Slow growers are extremely stable, like utilities are now (they were fast-growers back in the 1960's). If it pays a generous and regular dividend, it's probably a slow grower. Figure, 2-5% growth per year, right about rate of inflation. [In general, companies pay dividend because the managers can't think of a way to expand their business using their profits, but it doesn't want to buy back its own stocks either, so they give the profit back to the stockholders as dividends to enhance the company prestige and goodwill instead.]

Monday, December 14, 2009

Three Types of Market Leadership

Reading the book "The Discipline of Market Leaders" by Michael Treacy and Fred Wiersema is very interesting... it defines the three ways to achieve market leadership: operational excellence, product leadership, or customer intimacy. Each goes after a different way of perceiving "value" by the customers.

Operational excellence

A market leader of operational excellence has a business that is run extremely efficiently, all in operation and execution of business functions. They often promise lowest prices and/or hassle-free service. They don't innovate, and they don't offer one-on-one customer service. What you get instead is a very smoothly run operation with low operating costs, which enables them to lower prices while consistently delivery quality in either products or service.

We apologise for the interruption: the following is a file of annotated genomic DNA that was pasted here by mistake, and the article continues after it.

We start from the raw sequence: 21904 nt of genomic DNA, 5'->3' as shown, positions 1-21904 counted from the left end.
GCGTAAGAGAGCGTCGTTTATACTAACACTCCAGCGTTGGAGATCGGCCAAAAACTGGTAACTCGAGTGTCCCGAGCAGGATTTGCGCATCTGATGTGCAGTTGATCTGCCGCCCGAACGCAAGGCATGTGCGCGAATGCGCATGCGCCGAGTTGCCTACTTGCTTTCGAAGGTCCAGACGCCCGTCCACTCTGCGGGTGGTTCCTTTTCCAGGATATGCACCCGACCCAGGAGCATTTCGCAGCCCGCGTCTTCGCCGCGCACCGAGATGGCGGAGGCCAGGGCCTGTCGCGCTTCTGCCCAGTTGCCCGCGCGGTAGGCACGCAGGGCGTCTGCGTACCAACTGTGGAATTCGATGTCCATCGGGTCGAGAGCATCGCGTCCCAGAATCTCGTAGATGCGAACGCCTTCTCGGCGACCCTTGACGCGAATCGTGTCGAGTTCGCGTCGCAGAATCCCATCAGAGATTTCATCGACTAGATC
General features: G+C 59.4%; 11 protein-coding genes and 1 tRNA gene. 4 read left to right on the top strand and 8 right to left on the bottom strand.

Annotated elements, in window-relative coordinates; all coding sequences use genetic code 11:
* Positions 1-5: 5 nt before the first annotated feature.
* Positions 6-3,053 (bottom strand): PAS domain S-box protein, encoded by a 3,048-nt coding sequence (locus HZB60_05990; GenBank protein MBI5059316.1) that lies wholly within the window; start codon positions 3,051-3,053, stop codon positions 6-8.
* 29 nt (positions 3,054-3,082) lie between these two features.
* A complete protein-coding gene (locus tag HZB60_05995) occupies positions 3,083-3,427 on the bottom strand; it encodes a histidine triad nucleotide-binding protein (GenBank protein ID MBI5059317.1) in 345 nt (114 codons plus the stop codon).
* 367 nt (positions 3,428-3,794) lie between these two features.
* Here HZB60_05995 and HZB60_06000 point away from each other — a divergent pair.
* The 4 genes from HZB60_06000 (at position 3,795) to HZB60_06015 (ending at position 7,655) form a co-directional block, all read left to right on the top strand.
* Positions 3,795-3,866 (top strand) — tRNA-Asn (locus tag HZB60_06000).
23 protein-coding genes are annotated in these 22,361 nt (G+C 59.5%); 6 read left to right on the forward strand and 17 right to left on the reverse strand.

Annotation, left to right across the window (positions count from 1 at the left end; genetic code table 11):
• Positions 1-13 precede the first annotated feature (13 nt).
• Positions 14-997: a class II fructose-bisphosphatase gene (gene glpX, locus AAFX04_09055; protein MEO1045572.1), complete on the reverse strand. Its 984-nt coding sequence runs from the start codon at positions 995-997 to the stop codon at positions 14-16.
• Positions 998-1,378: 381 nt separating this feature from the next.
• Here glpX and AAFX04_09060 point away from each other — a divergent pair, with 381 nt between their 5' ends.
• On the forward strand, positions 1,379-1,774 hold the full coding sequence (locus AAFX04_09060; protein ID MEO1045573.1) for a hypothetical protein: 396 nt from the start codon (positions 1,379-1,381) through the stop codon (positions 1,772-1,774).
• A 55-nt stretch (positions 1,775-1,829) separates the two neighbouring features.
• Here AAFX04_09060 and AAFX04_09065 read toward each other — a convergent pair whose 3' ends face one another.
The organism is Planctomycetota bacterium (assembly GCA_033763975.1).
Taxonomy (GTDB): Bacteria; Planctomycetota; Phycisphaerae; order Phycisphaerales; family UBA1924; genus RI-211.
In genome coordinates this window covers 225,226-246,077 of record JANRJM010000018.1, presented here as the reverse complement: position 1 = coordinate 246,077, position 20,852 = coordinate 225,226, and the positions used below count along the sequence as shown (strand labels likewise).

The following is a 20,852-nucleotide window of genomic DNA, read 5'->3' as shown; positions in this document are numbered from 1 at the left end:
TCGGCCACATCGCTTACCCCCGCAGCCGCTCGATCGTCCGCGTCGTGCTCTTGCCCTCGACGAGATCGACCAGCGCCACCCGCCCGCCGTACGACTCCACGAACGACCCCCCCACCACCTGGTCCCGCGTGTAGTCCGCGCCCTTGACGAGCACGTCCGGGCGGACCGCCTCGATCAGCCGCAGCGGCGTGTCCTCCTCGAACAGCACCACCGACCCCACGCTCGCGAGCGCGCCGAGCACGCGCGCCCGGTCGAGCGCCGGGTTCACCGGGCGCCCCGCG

One example is PriceCostco. They stock less than 5000 items, compared to over 50000 items in a typical supermarket, but they are as large or LARGER than most supermarkets. You don't go there for the selection; they already selected the "best stuff" for you, and they say on on their newsletters / magazines. The lack of selection to them is an asset, not a liability. They buy in bulk of the best sellers to lower the prices, and pass on the savings to you. They move a LOT of merchandise, and the result shows.

Friday, December 11, 2009

Achieving Great Work, not just Good Work

Productivity Magazine ( has an article about Michael Bungay Stanier, one of Canada's best productivity coaches, where he discusses the concept of bad work, good work, and great work.

Bad work is pointless work, work you need to avoid, no politeness needed. If you have read the cartoon strip Dilbert (tm), he's almost always doing "bad work". Organizations tend to assign bad work. Actual examples would be having you fill out detailed time logs and expense reports that nobody ever reads.

Good work is familar and useful work you do and do well. You have the training, you have the education, and you enjoy the good work. This is good, but it's just that, "good". You do the normal work that you do well.